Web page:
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UPDATE: PAGE SIX DIVES INTO THE TIDAL NARRATIVE

UPDATE: Sources at Sony say this weekend’s Page Six story about the alleged “streaming war” surrounding Jay Z’s Tidal music service got the facts all wrong. These sources say the label group is allowing Tidal to use its music while negotiating a deal that’s considered industry standard—and very similar to the terms of their deals with iTunesSpotify and other streaming services. Stay tuned.


 Lots of industry chatter about a New York Post story posted Saturday night and headlined “Streaming music ‘war’ looming between Jay Z’s Tidal and Apple.” It was written not by respected media reporter Claire Atkinson but by Page Six gossip columnist Emily Smith, causing some to view its revelations with a healthy dose of skepticism.

“Music industry sources say Apple is interfering with Jay Z’s music streaming service Tidal in an attempt to crush it ahead of the relaunch of Apple’s Beats Music, set for June,” Smith began. She then quoted a source who claimed that Apple “deliberately took a long time to approve Tidal iOS app updates. Tidal had a new app on Android on April 15, but still hasn’t received approval for Apple’s iOS app store.”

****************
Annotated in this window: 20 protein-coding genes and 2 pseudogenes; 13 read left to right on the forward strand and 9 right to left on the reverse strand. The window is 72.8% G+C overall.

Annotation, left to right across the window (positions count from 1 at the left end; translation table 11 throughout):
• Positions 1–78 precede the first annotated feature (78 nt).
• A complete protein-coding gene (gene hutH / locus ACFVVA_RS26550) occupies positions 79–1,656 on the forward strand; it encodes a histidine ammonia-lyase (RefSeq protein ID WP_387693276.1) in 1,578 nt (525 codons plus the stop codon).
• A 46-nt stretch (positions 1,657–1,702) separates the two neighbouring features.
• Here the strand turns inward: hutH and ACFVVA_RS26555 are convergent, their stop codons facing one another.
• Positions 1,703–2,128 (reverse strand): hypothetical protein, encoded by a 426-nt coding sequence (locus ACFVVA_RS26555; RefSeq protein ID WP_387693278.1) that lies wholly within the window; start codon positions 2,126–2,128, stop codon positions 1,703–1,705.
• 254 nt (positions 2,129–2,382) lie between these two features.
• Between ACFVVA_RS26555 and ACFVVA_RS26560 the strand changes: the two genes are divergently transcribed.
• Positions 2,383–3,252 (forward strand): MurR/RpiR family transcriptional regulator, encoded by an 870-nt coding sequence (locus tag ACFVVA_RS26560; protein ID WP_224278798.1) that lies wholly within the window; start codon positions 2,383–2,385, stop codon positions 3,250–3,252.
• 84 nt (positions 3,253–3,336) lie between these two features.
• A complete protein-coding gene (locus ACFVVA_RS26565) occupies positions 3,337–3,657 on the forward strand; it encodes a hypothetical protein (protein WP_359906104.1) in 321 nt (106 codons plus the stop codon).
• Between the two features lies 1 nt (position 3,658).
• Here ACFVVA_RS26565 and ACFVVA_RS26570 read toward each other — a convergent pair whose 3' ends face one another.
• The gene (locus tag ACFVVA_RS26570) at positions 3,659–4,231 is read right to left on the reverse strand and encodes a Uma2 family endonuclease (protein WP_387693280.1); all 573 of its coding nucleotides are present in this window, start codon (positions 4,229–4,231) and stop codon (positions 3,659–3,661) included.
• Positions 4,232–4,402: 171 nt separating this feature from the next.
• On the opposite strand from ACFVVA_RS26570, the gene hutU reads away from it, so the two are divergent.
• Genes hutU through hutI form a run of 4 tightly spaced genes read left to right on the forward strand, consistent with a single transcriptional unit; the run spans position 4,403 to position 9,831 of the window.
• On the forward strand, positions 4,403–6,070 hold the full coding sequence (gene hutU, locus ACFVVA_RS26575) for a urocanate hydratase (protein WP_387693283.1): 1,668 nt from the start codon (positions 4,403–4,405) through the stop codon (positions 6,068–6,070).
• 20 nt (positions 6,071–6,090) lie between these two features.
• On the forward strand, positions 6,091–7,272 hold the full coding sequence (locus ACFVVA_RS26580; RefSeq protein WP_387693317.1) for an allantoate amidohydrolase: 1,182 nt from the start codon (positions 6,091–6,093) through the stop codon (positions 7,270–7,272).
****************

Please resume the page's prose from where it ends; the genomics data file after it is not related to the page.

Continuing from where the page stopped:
Robert Kondrk, vice president of iTunes Content, has also declared war on artists who sign up with Tidal. Another source offered, “Robert [Kondrk] told execs at Universal Music Group that Rihanna and other Tidal artists’ music would not be promoted as featured artists on iTunes if they put exclusive music out on Tidal.” After “American Oxygen” debuted on Tidal, the source continued, “Rihanna’s songs were scrambled and were out of commission for periods of time.”

An Apple spokesman said the scrambling claim was false.

Another source confirmed ­Kondrk’s threat that Tidal artists would not promoted on iTunes: “That is normal operating procedure. If an artist chooses to market content exclusively with another rival retailer, no company is going to market or push content from that artist that hard.”

Smith ended her story with the following contention: “Although there were multiple Sony artists at the Tidal launch, including Beyoncé, Sony Music will not grant Tidal a license to stream from Sony artists. Sony Music boss Doug Morris is now asking for $35 million in advance and $20 million in one year. A rep for Sony Music declined to comment.”

Given the fact that her sources were anonymous and that their relationship to the companies and individuals named went unexplained, it’s anyone’s guess how much if any of Smith’s story is accurate.     

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